In quantum mechanics, the wave function of a N-body system is a mathematical function defined in a 3N-dimensional configuration space. We argue that wave function realism implies particle ontology when assuming: (1) the wave function of a N-body system describes N physical entities; (2) each triple of the 3N coordinates of a point in configuration space that relates to one physical entity represents a point in ordinary three-dimensional space. Moreover, the motion of particles is random and discontinuous.
A modified version of Young’s experiment by Shahriar Afshar indirectly reveals the presence of a fully articulated interference pattern prior to the post-selection of a particle in a “which-slit” basis. While this experiment does not constitute a violation of Bohr’s Complementarity Principle as claimed by Afshar, both he and many of his critics incorrectly assume that a commonly used relationship between visibility parameter V and “which-way” parameter K has crucial relevance to his experiment. It is argued here that this relationship (...) does not apply to this experimental situation and that it is wrong to make any use of it in support of claims for or against the bearing of this experiment on Complementarity. (shrink)
Max Born’s philosophic and scientific legacy is related to the orthodox interpretation of quantum mechanics, which is known as the Interpretation of Copenhague. Therefore Born’s statistical interpretation has been considered as defending a positivist philosophy of science. Opposing this idea, this article is intended to face two main questions. The first one deals with the fact that Born’s interpretation of wave function, although it settles indeterminism, does not imply the abandonment of causal explanations of physical phenomena The second one is (...) aimed at showing how is it possible to defend a ‘realistic view’ of scientific labour making use of the notion of ‘invariant observationals’ that leads to the reconciliation of wave and corpuscular theories. (shrink)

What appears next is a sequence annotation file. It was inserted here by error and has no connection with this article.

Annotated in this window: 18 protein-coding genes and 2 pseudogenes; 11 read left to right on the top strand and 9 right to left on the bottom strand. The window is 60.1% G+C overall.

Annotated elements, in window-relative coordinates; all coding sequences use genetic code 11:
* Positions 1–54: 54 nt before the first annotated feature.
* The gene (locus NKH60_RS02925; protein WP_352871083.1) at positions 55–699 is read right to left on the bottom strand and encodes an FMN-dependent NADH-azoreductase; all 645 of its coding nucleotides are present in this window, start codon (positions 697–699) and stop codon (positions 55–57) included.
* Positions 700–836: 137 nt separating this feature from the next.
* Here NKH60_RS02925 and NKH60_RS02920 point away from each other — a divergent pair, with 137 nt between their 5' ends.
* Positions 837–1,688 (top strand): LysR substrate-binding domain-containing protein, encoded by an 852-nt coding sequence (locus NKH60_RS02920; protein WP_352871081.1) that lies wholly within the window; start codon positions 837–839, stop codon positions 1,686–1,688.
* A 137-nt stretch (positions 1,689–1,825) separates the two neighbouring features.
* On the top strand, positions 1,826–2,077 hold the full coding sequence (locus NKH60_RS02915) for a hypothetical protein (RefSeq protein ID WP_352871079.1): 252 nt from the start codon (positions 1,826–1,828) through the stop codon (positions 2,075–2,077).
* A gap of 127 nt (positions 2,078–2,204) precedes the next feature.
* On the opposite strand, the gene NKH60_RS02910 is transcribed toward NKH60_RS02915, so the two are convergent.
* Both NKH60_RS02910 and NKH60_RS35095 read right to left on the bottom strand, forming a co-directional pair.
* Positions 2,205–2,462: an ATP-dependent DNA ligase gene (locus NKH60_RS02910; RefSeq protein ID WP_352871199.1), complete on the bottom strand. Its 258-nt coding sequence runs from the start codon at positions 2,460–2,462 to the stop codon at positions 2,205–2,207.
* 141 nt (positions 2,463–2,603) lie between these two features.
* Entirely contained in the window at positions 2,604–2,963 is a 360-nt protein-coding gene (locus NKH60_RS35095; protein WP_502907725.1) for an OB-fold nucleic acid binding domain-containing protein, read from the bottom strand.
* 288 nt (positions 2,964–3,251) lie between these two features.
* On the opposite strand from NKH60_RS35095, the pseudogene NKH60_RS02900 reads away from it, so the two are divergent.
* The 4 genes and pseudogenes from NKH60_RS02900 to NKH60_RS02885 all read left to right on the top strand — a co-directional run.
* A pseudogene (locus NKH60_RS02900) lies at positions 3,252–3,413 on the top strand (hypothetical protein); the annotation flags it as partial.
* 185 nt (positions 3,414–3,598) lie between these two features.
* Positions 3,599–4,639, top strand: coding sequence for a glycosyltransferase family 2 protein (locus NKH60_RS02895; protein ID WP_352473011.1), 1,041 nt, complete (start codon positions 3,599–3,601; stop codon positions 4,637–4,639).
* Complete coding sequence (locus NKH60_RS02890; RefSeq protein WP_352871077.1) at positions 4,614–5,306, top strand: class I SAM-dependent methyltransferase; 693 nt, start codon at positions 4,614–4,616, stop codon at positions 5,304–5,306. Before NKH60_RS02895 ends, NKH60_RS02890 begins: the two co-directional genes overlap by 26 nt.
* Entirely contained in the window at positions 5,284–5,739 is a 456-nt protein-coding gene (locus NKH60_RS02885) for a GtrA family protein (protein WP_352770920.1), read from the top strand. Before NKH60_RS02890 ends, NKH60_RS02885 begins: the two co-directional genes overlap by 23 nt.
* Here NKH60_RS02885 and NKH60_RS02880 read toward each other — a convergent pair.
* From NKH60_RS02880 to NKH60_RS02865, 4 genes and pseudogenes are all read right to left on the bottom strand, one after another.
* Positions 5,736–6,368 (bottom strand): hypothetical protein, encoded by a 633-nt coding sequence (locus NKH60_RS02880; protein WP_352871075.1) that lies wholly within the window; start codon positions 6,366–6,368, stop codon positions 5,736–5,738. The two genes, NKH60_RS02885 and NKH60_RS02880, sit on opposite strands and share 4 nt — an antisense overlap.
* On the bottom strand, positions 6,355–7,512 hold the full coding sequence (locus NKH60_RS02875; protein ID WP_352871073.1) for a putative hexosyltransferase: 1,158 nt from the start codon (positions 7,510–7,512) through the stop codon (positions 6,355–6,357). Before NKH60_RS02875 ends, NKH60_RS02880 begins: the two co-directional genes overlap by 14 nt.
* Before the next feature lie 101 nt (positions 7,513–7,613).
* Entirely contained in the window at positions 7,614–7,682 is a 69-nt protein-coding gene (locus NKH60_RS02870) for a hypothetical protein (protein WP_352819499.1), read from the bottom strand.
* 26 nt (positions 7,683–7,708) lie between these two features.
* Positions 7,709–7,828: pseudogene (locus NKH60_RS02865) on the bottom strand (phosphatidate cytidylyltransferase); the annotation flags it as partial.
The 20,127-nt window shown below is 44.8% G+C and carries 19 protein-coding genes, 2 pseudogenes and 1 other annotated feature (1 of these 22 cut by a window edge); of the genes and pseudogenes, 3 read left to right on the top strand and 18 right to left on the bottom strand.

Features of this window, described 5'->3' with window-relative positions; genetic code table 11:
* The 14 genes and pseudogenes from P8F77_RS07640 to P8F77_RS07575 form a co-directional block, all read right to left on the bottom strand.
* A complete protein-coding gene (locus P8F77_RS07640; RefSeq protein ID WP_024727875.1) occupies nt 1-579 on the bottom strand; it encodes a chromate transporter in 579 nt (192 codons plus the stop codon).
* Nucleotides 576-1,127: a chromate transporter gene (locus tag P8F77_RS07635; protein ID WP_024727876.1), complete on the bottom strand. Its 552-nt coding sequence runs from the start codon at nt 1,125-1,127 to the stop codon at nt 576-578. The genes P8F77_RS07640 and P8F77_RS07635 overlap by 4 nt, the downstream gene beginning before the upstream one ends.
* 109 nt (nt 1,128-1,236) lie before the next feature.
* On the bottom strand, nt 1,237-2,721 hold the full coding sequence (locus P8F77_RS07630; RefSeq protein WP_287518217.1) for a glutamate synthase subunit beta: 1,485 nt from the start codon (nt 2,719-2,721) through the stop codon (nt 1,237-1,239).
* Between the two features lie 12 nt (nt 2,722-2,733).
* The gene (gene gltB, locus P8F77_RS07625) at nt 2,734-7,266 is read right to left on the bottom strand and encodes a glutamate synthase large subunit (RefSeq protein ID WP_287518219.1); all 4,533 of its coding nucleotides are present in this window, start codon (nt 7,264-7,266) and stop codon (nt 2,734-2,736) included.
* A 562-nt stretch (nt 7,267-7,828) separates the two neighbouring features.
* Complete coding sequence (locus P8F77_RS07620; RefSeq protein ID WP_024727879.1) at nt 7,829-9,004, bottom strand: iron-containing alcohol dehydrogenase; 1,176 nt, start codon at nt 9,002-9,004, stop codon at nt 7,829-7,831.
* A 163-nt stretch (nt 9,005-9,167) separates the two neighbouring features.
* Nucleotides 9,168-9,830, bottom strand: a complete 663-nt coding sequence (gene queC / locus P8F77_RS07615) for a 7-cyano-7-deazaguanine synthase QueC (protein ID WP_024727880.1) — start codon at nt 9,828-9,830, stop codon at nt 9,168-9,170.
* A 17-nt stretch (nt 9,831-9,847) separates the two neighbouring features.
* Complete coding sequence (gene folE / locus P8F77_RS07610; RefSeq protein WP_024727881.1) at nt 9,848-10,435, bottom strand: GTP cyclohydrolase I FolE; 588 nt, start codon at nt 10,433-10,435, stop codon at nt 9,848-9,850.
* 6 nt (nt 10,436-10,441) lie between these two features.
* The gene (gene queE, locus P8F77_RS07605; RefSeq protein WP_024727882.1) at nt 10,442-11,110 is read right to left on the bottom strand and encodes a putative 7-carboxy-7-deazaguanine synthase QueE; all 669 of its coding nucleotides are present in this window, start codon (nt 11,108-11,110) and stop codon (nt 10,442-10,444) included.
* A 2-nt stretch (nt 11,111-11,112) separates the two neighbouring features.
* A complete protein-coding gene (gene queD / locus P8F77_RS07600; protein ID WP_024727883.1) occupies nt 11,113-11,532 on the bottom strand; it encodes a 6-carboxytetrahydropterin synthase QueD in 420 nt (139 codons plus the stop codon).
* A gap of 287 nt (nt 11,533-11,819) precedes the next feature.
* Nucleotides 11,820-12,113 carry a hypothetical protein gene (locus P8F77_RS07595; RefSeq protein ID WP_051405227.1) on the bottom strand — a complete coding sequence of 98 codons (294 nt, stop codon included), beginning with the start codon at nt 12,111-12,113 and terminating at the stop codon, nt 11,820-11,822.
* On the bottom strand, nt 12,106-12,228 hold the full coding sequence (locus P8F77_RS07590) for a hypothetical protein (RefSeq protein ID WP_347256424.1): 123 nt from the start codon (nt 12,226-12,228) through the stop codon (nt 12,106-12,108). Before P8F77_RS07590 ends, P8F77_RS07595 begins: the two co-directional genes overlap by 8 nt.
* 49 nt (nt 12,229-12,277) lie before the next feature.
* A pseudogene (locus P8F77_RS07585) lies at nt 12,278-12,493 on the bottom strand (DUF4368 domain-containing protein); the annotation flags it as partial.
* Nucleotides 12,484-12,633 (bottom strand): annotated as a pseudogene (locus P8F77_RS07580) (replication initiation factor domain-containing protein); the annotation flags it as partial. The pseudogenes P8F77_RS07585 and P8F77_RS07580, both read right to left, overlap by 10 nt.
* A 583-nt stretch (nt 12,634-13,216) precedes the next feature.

Murdoch describes the historical background of the physics from which Bohr's ideas grew; he traces the origins of his idea of complementarity and discusses its meaning and significance. Special emphasis is placed on the contrasting views of Einstein, and the great debate between Bohr and Einstein is thoroughly examined. Bohr's philosophy is revealed as being much more subtle, and more interesting than is generally acknowledged.
The book Heisenberg and the Interpretation of Quantum Mechanics—The Physicist as Philosopher, by Kristian Camilleri is critically reviewed. The work details Heisenberg’s philosophical development from an early positivist commitment towards a later philosophy of language. It is of interest to researchers and graduate students in the history and philosophy of quantum mechanics.
By probability theory the probability space to underlie the set of statistical data described by the squared modulus of a coherent superposition of microscopically distinct (sub)states (CSMDS) is non-Kolmogorovian and, thus, such data are mutually incompatible. For us this fact means that the squared modulus of a CSMDS cannot be unambiguously interpreted as the probability density and quantum mechanics itself, with its current approach to CSMDSs, does not allow a correct statistical interpretation. By the example of a 1D completed scattering (...) and double slit diffraction we develop a new quantum-mechanical approach to CSMDSs, which requires the decomposition of the non-Kolmogorovian probability space associated with the squared modulus of a CSMDS into the sum of Kolmogorovian ones. We adapt to CSMDSs the presented by Khrennikov (Found. Phys. 35(10):1655, 2005) concept of real contexts (complexes of physical conditions) to determine uniquely the properties of quantum ensembles. Namely we treat the context to create a time-dependent CSMDS as a complex one consisting of elementary (sub)contexts to create alternative subprocesses. For example, in the two-slit experiment each slit generates its own elementary context and corresponding subprocess. We show that quantum mechanics, with a new approach to CSMDSs, allows a correct statistical interpretation and becomes compatible with classical physics. (shrink)